News Analysis |
The Pakistan Army rescued a five-member American-Canadian family in an Intelligence-Based Operation (IBO) in the areas adjacent to the frontier region of Kohat. Caitlan Coleman, her three children, and her Canadian husband, Joshua Boyle were freed after a brief yet intense firefight between the Pakistani Army and Taliban captors.
According to the statement released by the Inter-Services Public Relations (ISPR), the Pakistan Army acted on a tip-off by the US intelligence which tracked the transfer of the family to Pakistan on 11th October.
Ahead of impending visits by Secretary of Defense, James Mattis and Secretary of State, Rex Tillerson, this event is being seen as a really positive development. However, analysts also warn again reposing too many hopes from this one-off success-story
“US intelligence agencies had been tracking them and shared their shifting across to Pakistan on 11 Oct 2017 through Kurram Agency border. The operation by Pakistani forces, based on actionable intelligence from US authorities was successful; all hostages were recovered safe and sound and are being repatriated to the country of their origin,” the statement read.
The ordeal of the Coleman-Boyle family started in 2012, when they were abducted by the Haqqani Network, a group the US believes is being supported and protected by Pakistan. According to reports, when the captors were encircled by Pakistan troops, they shouted “kill the hostages” but Pakistani infantry section acted with alacrity and neutralized the captors.
“The vehicle was immobilized with sharp shooting. We destroyed their tires. The hostages remained inside the vehicle. The driver and an accomplice managed to escape to a nearby refugee camp. There is a search operation underway for them right now,” Maj Gen Ghafoor told NBC News.
Thanks all around
The quick action brought an end to the suffering of the family; it came at a time when Pak-US ties are on low ebb. It came only days after, the Pakistanis offered the US joint operations against the Haqqani Network, based on actionable intelligence. This successful military operation is seen as an important precedent for providing a framework for future cooperation.
The news of the successful IBO broke out as a US delegation led by Lisa Curtis, deputy assistant to the president and National Security Council senior director for South Asia was meeting the Gen Bajwa and Tehmina Janjua
Pakistani officials have always implored upon the US to share actionable intelligence instead of resorting to mere blame-games. Thursday’s operation was successful partly due to the provision of timely and actionable intelligence, something which sheds light on the usability of cooperation between the two countries. “The success underscores the importance of timely intelligence sharing and Pakistan’s continued commitment towards fighting this menace through cooperation between two forces against a common enemy.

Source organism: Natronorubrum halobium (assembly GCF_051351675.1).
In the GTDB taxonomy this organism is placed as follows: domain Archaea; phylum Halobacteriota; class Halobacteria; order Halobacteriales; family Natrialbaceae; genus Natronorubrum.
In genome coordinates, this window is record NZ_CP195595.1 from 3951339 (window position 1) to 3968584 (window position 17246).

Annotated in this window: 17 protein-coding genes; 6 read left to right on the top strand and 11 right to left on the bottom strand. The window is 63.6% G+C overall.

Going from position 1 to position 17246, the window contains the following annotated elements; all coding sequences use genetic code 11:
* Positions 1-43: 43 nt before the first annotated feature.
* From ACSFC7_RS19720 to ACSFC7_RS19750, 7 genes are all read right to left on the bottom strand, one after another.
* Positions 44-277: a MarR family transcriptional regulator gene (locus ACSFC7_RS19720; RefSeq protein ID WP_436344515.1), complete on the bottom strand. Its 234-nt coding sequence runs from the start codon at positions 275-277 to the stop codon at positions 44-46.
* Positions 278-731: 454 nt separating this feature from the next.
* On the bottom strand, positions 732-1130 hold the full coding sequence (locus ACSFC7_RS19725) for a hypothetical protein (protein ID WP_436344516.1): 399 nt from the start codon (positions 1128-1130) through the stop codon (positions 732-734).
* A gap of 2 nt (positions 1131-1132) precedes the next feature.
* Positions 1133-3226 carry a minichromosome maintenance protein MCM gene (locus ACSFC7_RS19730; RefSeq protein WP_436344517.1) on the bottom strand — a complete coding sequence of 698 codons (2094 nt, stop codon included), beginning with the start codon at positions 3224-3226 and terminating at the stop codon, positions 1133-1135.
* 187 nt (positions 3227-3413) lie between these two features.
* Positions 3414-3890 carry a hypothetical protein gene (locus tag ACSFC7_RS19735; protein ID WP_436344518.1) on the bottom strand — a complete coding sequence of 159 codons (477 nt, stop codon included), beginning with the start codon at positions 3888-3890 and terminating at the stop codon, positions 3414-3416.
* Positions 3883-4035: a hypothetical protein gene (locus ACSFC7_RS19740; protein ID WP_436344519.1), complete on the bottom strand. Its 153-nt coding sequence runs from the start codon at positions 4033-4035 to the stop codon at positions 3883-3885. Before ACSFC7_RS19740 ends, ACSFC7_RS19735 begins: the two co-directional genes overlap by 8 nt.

President Trump expressed his gratitude in a statement, “Today they are free. This is a positive moment for our country’s relationship with Pakistan. The Pakistani government’s cooperation is a sign that it is honoring America’s wishes for it to do more to provide security in the region. We hope to see this type of cooperation and teamwork in helping secure the release of remaining hostages and in our future joint counterterrorism operations.”
Patrick and Linda Boyle, the parents of Joshua Boyle, thanked the Pakistani Army and the government for rescuing their son, daughter in law and grandchildren in an emotional video message.
Pundits are of the opinion that the rescue operation could not have come at a better time for Islamabad. The news of the successful IBO broke out as a US delegation led by Lisa Curtis, deputy assistant to the president and National Security Council senior director for South Asia was meeting the Chief of Army Staff (COAS) Gen Bajwa and Foreign Secretary, Tehmina Janjua.
The success underscores the importance of timely intelligence sharing and Pakistan’s continued commitment towards fighting this menace through cooperation between two forces against a common enemy
Pulling off a risky operation is seen as a testament to the country’s capability to “do more”. However, Pakistani officials want to stress upon the US to “do more together”. Experts believe that trust has to be restored so that actionable intelligence like the one shared on Wednesday can be frequently exchanged.
Ahead of impending visits by Secretary of Defense, James Mattis and Secretary of State, Rex Tillerson, this event is being seen as a positive development in a relationship that has recently had few. However, analysts also warn again reposing too many hopes from this one-off success-story.
GVS approached former Pakistani diplomat Shamshad Ahmed Khan to get his thoughts on the matter and its impact on Pak-US ties. Khan who remained as the foreign secretary from 1997 to 2000 termed this as a positive development but something not substantive enough to play a major role in ending trust deficit.”There is a long way to go; both sides have a lot of trust deficit which can only be done away through constructive engagements while taking greater care in the choice of words,” said the former diplomat.
Khan, with his vast experience and understanding of the nuances of international diplomacy, termed the US policy in the region as part of its overall strategy to counter China’s influence in the region. However, the veteran diplomat warned Pakistan against confrontation with Washington.